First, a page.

Develop leadership skills through coaching

It’s funny how some leaders think it is a good thing to have one very clear, inflexible style. You get people, walking round the office declaring “I am a very hands-off manager” or “I don’t like to micro-manage, I’m an inspirational leader.”However, the reality is that in today’s diverse workplace, leaders need to be able to take their people along with them. The most capable and successful leaders are likely to be those who can vary their style depending on:  The task that needs to be completed and the needs of the person who will be carrying out the task.

Hersey and Blanchard ( described this as “Situational Leadership” and described how leaders can use different leadership behaviours, depending on the employee’s competence and commitment.

Wherever there is a performance gap, it is usually an issue of competence or commitment or a mixture of the two. The type of conversations you have with employees about performance at work will be guided by looking at these factors.

They have a number of fiendishly complex graphs (at least I find them complicated) to illustrate this. On the off-chance that you are like me and have not yet fully realised the usefulness of this model as a result, the main points are set out below:


In situational leadership terms, competence means the employees knowledge and skills, gained through experience, training or formal education. Competence is not the same as innate ability or potential. Competence can be developed over time with the right direction and support.


This is a combination of confidence and motivation. Confidence is a measure of someone’s self-assuredness and security – the extent to which they feel able to perform a task with little or no guidance. Motivation is a measure of their keenness to perform a task, their desire to achieve and their enthusiasm – in other words how much they want to do the task

People will be at different development levels depending on their confidence and competence in relation to a specific task. With the right direction and support, people typically move through a development cycle starting out as an enthusiastic beginner and moving through to be a peak performer.

Think about what the person needs to accomplish the task successfully. Depending on where your employee is, you can choose your style of leadership i.e. the way you behave when managing their performance. Heresy and Blanchard identify two important behaviours:

Directive Behaviour

This involves telling people clearly what they should do, how, where and when to do it and then closely monitoring their performance. Typically, it is a one-way communication style

Supportive Behaviour

This involves listening to people, supporting and encouraging their efforts and facilitating their involvement in problem solving and decision making. Typically, this is a two-way communication style.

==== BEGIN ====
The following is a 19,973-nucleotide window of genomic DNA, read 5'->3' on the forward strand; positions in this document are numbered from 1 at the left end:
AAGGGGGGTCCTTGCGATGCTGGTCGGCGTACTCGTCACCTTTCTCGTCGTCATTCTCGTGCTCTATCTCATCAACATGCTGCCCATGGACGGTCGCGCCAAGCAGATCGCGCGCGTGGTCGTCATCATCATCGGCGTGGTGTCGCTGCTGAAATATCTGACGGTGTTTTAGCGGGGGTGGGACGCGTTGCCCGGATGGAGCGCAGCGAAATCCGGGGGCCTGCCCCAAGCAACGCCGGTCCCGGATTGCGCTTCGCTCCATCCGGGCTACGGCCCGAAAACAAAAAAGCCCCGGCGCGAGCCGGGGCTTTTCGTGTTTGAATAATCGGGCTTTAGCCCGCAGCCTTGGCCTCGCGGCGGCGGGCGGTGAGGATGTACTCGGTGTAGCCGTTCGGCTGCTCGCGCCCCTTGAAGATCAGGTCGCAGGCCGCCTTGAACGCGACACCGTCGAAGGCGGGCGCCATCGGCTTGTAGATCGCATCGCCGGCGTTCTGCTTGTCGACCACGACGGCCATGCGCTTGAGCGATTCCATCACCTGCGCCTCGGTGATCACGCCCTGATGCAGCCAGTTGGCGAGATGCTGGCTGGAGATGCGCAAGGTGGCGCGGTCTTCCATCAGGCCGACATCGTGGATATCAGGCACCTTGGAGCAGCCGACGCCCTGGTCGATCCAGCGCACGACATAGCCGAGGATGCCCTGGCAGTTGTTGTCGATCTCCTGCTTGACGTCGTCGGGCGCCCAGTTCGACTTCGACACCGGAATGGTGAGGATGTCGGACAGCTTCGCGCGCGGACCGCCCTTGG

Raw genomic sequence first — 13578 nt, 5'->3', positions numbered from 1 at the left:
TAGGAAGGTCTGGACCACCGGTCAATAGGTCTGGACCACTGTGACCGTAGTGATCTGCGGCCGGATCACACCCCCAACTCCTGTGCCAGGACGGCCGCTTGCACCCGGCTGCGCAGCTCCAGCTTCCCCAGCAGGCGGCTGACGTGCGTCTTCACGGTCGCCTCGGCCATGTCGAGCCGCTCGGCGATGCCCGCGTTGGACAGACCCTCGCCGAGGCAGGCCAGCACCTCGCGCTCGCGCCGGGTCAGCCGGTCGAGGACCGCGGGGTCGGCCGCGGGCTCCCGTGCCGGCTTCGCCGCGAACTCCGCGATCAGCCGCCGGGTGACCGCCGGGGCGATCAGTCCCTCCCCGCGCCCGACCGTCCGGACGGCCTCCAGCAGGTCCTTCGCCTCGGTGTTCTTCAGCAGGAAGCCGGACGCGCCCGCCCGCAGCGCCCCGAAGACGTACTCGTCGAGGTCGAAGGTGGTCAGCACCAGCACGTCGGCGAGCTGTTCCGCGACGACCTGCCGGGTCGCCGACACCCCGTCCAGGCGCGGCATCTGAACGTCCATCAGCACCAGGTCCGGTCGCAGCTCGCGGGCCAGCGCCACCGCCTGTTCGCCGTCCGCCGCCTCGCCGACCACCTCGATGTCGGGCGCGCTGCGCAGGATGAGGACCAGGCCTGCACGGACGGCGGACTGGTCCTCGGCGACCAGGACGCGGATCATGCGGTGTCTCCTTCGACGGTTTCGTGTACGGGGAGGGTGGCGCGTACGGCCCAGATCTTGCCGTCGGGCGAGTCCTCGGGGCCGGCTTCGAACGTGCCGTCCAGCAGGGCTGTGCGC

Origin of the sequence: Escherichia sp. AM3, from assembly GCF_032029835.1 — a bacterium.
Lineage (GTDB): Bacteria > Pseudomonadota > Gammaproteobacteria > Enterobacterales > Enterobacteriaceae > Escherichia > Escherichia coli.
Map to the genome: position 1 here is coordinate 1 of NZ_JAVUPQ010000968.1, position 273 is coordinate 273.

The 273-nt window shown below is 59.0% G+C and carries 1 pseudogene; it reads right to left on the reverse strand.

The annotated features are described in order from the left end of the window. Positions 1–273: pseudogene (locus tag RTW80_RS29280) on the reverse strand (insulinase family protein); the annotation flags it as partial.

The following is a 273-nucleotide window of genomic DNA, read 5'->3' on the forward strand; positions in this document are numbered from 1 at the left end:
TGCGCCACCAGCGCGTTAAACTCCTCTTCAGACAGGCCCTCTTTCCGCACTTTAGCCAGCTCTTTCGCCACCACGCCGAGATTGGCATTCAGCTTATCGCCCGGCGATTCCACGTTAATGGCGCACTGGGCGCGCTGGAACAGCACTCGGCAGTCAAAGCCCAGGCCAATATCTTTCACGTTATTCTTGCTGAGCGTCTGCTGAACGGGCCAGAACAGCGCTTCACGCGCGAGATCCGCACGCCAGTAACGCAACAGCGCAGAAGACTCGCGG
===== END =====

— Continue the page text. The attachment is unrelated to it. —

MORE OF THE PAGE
These behaviours are combined in different ways, as appropriate to the person being managed.  There are four leadership styles:


This means the leader provides specific instructions about roles and goals and then closely supervises performance. With a directive leadership style, the leader is in charge.


This is a step up from directing. The leader explains his/her directions, solicits suggestions, praises approximately right behaviour but continues to direct task accomplishment. With a guiding leadership style, the employee is more involved in decision making but when push comes to shove the leader decides.


This is almost an independent level. The leader and employee make decisions together. The role of the leader is to facilitate, listen, draw the follower out encourage and support. With a supporting leadership style, the employee decides how the task is to be accomplished and the leader provides support, encouragement and ideas if required.


Delegating is the stage at which you can leave employees to get on with things more independently. In Hersey and Blanchard’s terms, it is a combination of low directive and low supportive behaviours. The leader turns over responsibility for task accomplishment to the employee: the employee provides his/her own direction and support. When a delegating leadership style is used the employee decides when how and with whom the task will be accomplished.

This model recognises that leaders and mangers must be flexible and adaptable to their employee’s needs. Good leaders know their people well enough to be aware of and responsive to their situations.  Good leaders also know how to treat their employees as a group and how to treat each individual employee. Both ideas together can lead to gradual behavioural change that will make employees feel more empowered in their jobs and will benefit the organisation too.

Here at Margaret Martin we have Executive Coaches who can coach your managers to look at their leadership style. Call us to discuss how we can help.

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